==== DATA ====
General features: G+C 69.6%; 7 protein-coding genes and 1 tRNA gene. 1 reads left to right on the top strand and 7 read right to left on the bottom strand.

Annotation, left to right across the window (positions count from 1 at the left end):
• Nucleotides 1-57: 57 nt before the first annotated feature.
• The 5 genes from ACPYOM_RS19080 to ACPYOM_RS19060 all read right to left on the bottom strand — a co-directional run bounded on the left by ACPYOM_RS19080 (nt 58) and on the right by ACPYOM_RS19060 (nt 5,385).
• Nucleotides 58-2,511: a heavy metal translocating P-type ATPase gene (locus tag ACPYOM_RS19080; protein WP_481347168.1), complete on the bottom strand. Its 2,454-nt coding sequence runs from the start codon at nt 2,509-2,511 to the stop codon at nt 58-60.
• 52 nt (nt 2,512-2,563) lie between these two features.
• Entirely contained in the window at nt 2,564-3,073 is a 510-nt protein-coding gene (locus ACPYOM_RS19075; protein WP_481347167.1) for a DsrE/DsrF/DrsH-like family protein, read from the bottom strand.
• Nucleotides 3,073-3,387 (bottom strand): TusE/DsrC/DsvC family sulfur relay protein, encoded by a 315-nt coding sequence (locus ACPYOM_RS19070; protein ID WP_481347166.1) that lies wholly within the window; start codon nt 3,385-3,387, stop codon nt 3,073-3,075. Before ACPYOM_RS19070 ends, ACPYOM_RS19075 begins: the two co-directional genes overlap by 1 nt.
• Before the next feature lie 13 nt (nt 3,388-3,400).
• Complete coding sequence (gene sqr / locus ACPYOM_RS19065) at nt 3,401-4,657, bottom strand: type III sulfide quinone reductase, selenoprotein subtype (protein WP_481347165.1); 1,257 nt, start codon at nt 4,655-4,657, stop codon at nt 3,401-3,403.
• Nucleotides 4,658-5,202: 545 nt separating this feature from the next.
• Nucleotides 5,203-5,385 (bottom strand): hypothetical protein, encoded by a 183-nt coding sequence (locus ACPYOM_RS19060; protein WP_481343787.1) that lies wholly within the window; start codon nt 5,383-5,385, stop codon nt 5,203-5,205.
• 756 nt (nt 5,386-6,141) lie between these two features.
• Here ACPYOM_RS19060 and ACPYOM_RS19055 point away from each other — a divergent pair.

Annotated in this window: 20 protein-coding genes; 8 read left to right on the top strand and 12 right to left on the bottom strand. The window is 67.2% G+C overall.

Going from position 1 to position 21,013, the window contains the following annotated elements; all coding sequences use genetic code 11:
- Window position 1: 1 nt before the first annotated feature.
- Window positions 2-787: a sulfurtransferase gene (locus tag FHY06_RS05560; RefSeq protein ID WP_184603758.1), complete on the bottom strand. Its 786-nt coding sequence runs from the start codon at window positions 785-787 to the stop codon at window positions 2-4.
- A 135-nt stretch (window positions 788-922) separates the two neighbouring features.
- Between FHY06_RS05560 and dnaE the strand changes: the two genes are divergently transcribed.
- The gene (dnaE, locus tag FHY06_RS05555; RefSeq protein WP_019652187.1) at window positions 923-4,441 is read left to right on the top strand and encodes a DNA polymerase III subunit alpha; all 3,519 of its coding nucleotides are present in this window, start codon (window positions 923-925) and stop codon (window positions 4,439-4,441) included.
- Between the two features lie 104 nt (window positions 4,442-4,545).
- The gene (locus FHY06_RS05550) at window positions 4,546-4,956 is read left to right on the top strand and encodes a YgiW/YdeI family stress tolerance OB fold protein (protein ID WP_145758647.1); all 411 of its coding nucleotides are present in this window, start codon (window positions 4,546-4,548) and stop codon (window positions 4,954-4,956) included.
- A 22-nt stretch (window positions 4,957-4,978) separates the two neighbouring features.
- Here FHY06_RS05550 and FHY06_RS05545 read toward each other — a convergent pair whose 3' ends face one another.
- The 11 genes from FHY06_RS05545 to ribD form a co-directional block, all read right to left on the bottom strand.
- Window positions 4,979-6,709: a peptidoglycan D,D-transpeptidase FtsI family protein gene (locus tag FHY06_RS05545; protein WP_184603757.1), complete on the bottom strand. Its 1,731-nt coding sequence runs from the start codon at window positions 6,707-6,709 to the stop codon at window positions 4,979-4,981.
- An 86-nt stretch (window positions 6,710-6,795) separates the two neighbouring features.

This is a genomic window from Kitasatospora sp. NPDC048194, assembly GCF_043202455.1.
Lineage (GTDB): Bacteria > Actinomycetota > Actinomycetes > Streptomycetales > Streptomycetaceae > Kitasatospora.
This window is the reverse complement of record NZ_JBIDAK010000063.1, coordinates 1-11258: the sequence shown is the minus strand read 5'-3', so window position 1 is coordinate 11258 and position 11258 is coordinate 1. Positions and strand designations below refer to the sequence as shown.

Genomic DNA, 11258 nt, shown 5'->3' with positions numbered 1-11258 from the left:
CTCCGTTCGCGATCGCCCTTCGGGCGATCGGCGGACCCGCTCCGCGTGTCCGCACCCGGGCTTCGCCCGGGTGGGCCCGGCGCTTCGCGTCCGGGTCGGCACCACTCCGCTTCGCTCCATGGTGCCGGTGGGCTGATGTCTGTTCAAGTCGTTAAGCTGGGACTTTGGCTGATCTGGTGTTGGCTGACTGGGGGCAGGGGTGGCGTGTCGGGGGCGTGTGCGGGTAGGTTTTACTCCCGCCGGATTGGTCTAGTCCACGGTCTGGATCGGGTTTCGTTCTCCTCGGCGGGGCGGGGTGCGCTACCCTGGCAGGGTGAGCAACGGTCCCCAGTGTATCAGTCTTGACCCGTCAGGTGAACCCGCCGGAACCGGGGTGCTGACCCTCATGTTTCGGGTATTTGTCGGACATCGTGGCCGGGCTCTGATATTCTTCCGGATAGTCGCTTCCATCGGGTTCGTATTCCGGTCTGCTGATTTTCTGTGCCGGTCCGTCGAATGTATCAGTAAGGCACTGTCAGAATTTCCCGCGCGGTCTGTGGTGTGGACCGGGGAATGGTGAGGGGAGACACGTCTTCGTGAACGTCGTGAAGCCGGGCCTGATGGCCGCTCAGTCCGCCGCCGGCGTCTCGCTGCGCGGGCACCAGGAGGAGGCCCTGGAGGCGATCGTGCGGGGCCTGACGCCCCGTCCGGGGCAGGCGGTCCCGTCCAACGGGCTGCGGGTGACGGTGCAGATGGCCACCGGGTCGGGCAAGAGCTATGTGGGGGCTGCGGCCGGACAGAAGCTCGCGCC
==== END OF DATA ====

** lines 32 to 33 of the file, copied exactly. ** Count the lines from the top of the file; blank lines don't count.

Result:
Genomic DNA, 11258 nt, shown 5'->3' with positions numbered 1-11258 from the left:
CTCCGTTCGCGATCGCCCTTCGGGCGATCGGCGGACCCGCTCCGCGTGTCCGCACCCGGGCTTCGCCCGGGTGGGCCCGGCGCTTCGCGTCCGGGTCGGCACCACTCCGCTTCGCTCCATGGTGCCGGTGGGCTGATGTCTGTTCAAGTCGTTAAGCTGGGACTTTGGCTGATCTGGTGTTGGCTGACTGGGGGCAGGGGTGGCGTGTCGGGGGCGTGTGCGGGTAGGTTTTACTCCCGCCGGATTGGTCTAGTCCACGGTCTGGATCGGGTTTCGTTCTCCTCGGCGGGGCGGGGTGCGCTACCCTGGCAGGGTGAGCAACGGTCCCCAGTGTATCAGTCTTGACCCGTCAGGTGAACCCGCCGGAACCGGGGTGCTGACCCTCATGTTTCGGGTATTTGTCGGACATCGTGGCCGGGCTCTGATATTCTTCCGGATAGTCGCTTCCATCGGGTTCGTATTCCGGTCTGCTGATTTTCTGTGCCGGTCCGTCGAATGTATCAGTAAGGCACTGTCAGAATTTCCCGCGCGGTCTGTGGTGTGGACCGGGGAATGGTGAGGGGAGACACGTCTTCGTGAACGTCGTGAAGCCGGGCCTGATGGCCGCTCAGTCCGCCGCCGGCGTCTCGCTGCGCGGGCACCAGGAGGAGGCCCTGGAGGCGATCGTGCGGGGCCTGACGCCCCGTCCGGGGCAGGCGGTCCCGTCCAACGGGCTGCGGGTGACGGTGCAGATGGCCACCGGGTCGGGCAAGAGCTATGTGGGGGCTGCGGCCGGACAGAAGCTCGCGCC